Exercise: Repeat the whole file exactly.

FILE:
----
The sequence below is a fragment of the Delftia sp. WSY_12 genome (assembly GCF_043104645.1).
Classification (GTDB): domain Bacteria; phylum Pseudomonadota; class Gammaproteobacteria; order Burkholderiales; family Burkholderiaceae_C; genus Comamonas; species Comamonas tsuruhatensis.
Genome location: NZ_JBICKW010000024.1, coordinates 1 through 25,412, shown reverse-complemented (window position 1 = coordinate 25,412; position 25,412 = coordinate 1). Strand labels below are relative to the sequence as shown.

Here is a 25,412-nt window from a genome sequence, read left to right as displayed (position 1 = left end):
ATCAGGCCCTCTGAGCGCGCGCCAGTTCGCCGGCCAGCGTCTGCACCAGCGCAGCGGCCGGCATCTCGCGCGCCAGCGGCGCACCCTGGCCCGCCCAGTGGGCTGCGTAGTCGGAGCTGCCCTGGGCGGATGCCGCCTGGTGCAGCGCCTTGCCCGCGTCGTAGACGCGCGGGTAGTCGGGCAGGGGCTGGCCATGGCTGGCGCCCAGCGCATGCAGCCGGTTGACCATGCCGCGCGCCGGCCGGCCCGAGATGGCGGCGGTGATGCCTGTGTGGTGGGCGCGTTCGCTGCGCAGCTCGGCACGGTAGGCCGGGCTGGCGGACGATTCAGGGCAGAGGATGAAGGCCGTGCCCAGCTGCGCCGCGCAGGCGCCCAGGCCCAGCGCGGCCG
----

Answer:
The sequence below is a fragment of the Delftia sp. WSY_12 genome (assembly GCF_043104645.1).
Classification (GTDB): domain Bacteria; phylum Pseudomonadota; class Gammaproteobacteria; order Burkholderiales; family Burkholderiaceae_C; genus Comamonas; species Comamonas tsuruhatensis.
Genome location: NZ_JBICKW010000024.1, coordinates 1 through 25,412, shown reverse-complemented (window position 1 = coordinate 25,412; position 25,412 = coordinate 1). Strand labels below are relative to the sequence as shown.

Here is a 25,412-nt window from a genome sequence, read left to right as displayed (position 1 = left end):
ATCAGGCCCTCTGAGCGCGCGCCAGTTCGCCGGCCAGCGTCTGCACCAGCGCAGCGGCCGGCATCTCGCGCGCCAGCGGCGCACCCTGGCCCGCCCAGTGGGCTGCGTAGTCGGAGCTGCCCTGGGCGGATGCCGCCTGGTGCAGCGCCTTGCCCGCGTCGTAGACGCGCGGGTAGTCGGGCAGGGGCTGGCCATGGCTGGCGCCCAGCGCATGCAGCCGGTTGACCATGCCGCGCGCCGGCCGGCCCGAGATGGCGGCGGTGATGCCTGTGTGGTGGGCGCGTTCGCTGCGCAGCTCGGCACGGTAGGCCGGGCTGGCGGACGATTCAGGGCAGAGGATGAAGGCCGTGCCCAGCTGCGCCGCGCAGGCGCCCAGGCCCAGCGCGGCCG